Snap’s vice president of diversity and inclusion apologized this weekend for the distribution of a Juneteeth filter that many people found offensive and offered new details about the how it was created. In an email distributed to the company, Oona King said the filter released Friday was a collaboration between black and white employees — and pushed back against criticism that the company had been culturally insensitive.
The filter — Snap calls them “lenses” — asked users to “smile and break the chains” of slavery. King, who is black, said that “in hindsight, we should have developed a more appropriate lens.”
“Speaking on behalf of my team, clearly we failed to recognize the gravity of the ‘smile’ trigger,” King wrote in a letter to the company. “That is a failure I fully own. We reviewed the Lens from the standpoint of Black creative content, made by and for Black people, so did not adequately consider how it would look when used by non-Black members of our community. What we also did not fully realize was a) that a ‘smile’ trigger would necessarily include the actual word “smile” on the content; and b) that people would perceive this as work created by White creatives, not Black creatives.”
Despite the collaboration, the filter did not go through the usual review process, a Snap spokeswoman said. The company is investigating the matter.
Snap has long struggled with the perception that it lacks a diverse team. Unlike most of its peers, the company has refused to release a diversity report about its workforce, though it said this month it was planning to to share more information in the future. The company has previously released several filters it later had to apologize for, including a Bob Marley-themed filter in 2016 and an anime-themed filter later that year.
King’s full letter is below (emphasis hers).
As a leader responsible for driving Diversity, Equity and Inclusion at Snap, I want to directly address what happened with the Juneteenth Lens yesterday.
Snap released a Lens to commemorate Juneteenth that many people felt was offensive because it prompted users to ‘smile’ to break the chains of slavery. Snap was also accused of failing to include Black perspectives in the creation of our Lens to mark Juneteenth — a date often celebrated by African-Americans to mark the end of slavery. After reviewing how the process unfolded, it’s very clear that Black Snap team members were fully involved in every stage of developing and approving the Lens and that, in hindsight, we should have developed a more appropriate Lens.
I particularly want to apologize to our team members who have been accused both externally and internally of failing to be culturally sensitive; in some instances they have actually been called racist. This is completely unacceptable.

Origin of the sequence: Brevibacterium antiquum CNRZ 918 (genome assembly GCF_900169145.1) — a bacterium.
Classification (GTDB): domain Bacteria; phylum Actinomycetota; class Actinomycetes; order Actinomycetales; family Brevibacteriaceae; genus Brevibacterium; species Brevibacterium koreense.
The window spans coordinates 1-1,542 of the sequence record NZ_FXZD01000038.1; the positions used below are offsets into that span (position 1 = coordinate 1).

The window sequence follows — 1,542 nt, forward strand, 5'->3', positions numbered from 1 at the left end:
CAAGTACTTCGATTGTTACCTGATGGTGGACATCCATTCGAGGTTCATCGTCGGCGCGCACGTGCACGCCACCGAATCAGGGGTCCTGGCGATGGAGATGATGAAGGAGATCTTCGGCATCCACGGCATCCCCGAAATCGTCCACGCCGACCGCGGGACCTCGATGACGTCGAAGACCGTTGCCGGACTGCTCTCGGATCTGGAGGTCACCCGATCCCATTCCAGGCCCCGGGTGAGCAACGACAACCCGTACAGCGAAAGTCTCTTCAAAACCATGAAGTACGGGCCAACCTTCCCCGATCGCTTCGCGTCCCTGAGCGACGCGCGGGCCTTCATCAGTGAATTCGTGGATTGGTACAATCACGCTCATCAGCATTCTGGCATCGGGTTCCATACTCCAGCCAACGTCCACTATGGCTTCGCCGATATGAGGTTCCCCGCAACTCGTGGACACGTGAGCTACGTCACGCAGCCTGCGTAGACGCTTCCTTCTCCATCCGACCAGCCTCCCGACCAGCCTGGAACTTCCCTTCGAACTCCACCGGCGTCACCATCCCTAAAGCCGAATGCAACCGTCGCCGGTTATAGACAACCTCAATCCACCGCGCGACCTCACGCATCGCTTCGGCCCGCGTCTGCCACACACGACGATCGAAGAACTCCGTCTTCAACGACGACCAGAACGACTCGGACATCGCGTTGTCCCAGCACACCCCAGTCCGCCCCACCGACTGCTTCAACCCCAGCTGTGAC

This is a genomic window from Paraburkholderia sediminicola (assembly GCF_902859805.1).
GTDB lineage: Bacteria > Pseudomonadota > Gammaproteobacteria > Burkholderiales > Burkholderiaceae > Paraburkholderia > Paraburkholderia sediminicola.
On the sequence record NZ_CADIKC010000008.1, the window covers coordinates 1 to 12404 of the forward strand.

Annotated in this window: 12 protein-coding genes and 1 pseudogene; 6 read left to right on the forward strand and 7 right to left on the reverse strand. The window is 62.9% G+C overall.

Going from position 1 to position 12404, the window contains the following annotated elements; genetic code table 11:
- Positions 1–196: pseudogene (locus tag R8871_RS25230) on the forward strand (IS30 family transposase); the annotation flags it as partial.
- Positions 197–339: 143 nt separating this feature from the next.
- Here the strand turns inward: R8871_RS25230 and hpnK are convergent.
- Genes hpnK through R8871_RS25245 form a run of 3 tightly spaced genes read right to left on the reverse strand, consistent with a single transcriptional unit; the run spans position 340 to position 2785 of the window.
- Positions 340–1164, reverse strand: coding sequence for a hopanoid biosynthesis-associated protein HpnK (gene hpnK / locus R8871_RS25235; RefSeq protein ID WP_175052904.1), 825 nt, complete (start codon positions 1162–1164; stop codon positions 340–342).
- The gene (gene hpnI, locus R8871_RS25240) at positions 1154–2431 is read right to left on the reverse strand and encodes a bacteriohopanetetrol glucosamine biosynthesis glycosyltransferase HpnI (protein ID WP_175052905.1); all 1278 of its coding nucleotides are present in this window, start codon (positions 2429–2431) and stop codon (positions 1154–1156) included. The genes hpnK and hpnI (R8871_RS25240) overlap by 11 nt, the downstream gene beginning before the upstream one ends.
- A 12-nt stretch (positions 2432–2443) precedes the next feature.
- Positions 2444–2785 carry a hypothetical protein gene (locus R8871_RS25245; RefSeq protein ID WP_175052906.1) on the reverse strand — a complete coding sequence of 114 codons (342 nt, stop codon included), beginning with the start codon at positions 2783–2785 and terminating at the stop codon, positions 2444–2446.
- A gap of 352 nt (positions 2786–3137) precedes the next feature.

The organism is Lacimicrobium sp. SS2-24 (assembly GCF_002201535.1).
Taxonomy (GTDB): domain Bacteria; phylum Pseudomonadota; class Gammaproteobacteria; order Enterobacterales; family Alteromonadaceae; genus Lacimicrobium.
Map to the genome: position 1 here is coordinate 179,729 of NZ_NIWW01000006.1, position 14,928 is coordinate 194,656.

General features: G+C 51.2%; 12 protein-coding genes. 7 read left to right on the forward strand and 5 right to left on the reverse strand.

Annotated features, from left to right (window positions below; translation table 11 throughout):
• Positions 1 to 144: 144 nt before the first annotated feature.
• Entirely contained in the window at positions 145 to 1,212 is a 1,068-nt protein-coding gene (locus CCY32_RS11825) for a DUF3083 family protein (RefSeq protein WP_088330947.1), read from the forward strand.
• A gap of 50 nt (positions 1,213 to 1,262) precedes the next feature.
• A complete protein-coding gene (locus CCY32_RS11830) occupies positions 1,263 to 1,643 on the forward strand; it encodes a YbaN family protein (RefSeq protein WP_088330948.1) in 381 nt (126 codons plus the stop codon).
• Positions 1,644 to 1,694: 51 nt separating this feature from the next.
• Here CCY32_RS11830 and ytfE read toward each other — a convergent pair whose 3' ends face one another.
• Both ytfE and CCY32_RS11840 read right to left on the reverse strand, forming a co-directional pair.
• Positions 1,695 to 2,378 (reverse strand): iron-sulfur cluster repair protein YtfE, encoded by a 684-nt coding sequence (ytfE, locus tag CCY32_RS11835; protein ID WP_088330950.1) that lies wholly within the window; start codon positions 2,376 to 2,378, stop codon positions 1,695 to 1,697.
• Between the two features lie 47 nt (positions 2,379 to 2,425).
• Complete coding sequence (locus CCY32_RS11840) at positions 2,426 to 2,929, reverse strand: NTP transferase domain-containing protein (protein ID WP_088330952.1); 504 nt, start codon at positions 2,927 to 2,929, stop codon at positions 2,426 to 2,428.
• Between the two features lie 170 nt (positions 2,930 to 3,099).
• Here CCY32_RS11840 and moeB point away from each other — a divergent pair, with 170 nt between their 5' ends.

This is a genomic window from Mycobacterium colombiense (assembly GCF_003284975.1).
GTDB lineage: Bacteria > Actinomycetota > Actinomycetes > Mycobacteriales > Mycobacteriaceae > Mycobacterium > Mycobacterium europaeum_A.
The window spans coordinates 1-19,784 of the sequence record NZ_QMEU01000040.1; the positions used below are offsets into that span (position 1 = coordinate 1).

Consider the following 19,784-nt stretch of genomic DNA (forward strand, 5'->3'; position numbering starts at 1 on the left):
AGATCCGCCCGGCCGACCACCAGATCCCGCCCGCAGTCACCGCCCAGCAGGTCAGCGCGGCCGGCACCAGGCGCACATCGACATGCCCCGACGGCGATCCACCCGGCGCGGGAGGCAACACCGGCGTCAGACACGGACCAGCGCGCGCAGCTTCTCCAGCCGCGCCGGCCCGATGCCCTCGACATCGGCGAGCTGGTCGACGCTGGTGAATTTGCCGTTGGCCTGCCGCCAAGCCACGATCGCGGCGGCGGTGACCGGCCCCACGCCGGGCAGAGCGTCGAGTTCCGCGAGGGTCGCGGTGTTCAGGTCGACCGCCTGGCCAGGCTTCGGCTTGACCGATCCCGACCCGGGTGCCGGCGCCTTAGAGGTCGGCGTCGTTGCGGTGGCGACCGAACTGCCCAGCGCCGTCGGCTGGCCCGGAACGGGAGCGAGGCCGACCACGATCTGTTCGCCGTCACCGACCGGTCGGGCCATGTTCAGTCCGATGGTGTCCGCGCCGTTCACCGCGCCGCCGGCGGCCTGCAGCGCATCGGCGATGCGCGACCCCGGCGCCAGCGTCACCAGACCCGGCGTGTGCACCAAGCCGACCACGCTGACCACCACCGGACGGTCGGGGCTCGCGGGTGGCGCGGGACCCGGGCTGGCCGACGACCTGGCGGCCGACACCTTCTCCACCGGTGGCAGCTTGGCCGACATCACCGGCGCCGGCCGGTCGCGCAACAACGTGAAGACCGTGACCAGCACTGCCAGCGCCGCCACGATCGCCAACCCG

All of these accusations are particularly painful, first because we care so deeply about racial justice, and second because the accusations are completely untrue. For the record, and the avoidance of all doubt: the two Snap team members who on separate occasions specifically questioned if the “smile” trigger was appropriate for Juneteenth were two White team members. The Snap team members who suggested the smile trigger to begin with, and said it was acceptable to use, were Black Snap team members, and / or members of my team.
Speaking on behalf of my team, clearly we failed to recognize the gravity of the “smile” trigger. That is a failure I fully own. We reviewed the Lens from the standpoint of Black creative content, made by and for Black people, so did not adequately consider how it would look when used by non-Black members of our community. What we also did not fully realize was a) that a ‘smile’ trigger would necessarily include the actual word “smile” on the content; and b) that people would perceive this as work created by White creatives, not Black creatives.
We feel it is perfectly acceptable as Black people to celebrate the end of slavery — as we do with picnics, BBQs, street parties and other forms of celebration across America — and say “Smile! Happy Juneteenth; we’re no longer enslaved! But we’re not yet really free either!” However for a White person to tell a Black person: “Smile! You’re no longer slaves” is offensive in the extreme. I’m hoping many people will understand how the same word can be appropriate in one context, but inappropriate in another, depending on who is using it. Regardless, we should not have used smiling as a trigger to break the chains of slavery in the Lens, and we understand why that was offensive.
The mischaracterization on social media — that White executives at a tech company failed, yet again, to include Black perspectives — is completely untrue. What is true is that regardless of our diverse backgrounds, we are all human, and humans make mistakes. We are building a culture where we confront and acknowledge our errors so that we can learn, improve and grow together. This mistake has taught us a valuable lesson, and I am sincerely sorry that it came at the expense of what we meant to be a respectful commemoration of this important day.